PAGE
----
Background: Small autopsy studies and clinical practice indicated that carotid atherosclerosis develops in an asymmetrical helical pattern coinciding with regions of low shear stress. We investigated the distribution of carotid atherosclerosis as determined by maximum carotid intima-media thickness (CIMT), to assess if we could confirm this atherosclerotic configuration across various populations with different cardiovascular risk.
Methods and results: We used the individual baseline CIMT data from 3364 subjects from four recent international multicentre randomized controlled trials in which the carotid artery was systematically examined using the same ultrasound protocol and method to quantify CIMT. For each subject, circumferential information on the maximum CIMT of the left and right carotid arteries was obtained for the common carotid, bifurcation, and internal carotid artery segments. In each segment (common, bifurcation, internal), mixed modelling was used to study the differences in CIMT between angles, sides, gender, age, race, and studies. Each segment showed a different circumferential CIMT pattern. In all segments there were statistically significant differences between maximum CIMT across circumferential angles (p < 0.001); on average CIMT was highest in the posteromedial wall of the bifurcation and internal carotid segments and in the anterolateral wall of the common carotid segment. This asymmetric circumferential pattern was found to be identical in men and women, in young and old age, in different race groups, and across the studies.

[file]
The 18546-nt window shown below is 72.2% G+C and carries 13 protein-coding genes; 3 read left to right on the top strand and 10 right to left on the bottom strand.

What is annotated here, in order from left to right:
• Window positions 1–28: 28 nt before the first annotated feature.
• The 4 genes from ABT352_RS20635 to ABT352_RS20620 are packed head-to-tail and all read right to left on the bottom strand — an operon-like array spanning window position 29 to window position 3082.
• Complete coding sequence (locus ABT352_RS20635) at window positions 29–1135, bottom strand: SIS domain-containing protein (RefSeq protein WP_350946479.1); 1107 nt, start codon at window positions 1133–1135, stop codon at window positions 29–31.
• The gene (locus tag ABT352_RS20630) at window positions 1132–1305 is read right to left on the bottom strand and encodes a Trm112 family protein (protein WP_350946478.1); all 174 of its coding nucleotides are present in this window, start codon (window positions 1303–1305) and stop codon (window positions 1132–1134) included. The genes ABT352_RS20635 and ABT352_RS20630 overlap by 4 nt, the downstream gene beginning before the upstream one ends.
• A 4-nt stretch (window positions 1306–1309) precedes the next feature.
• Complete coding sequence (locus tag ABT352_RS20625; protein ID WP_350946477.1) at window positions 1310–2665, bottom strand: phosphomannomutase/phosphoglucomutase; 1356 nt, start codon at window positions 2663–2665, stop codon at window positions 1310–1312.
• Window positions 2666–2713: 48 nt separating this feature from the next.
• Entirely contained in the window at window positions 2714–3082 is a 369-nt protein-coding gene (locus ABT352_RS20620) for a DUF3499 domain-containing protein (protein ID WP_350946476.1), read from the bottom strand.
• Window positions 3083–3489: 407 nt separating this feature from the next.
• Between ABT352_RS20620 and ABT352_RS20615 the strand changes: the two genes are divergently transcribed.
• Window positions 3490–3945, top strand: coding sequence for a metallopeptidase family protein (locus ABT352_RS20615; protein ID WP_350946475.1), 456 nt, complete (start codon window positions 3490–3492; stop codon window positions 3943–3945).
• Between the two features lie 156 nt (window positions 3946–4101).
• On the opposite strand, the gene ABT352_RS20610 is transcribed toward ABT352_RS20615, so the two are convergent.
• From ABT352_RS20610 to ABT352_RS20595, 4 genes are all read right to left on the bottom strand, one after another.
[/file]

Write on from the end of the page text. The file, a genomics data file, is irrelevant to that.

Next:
Conclusions: We confirmed the asymmetrical helix-like distribution of atherosclerosis in the carotid arteries and expand the evidence by showing that the atherosclerotic configuration is similar across populations with different vascular risks and across gender, age, and race. This has implications for future design of carotid ultrasound studies, as the angle of insonation is an important predictor of maximum CIMT.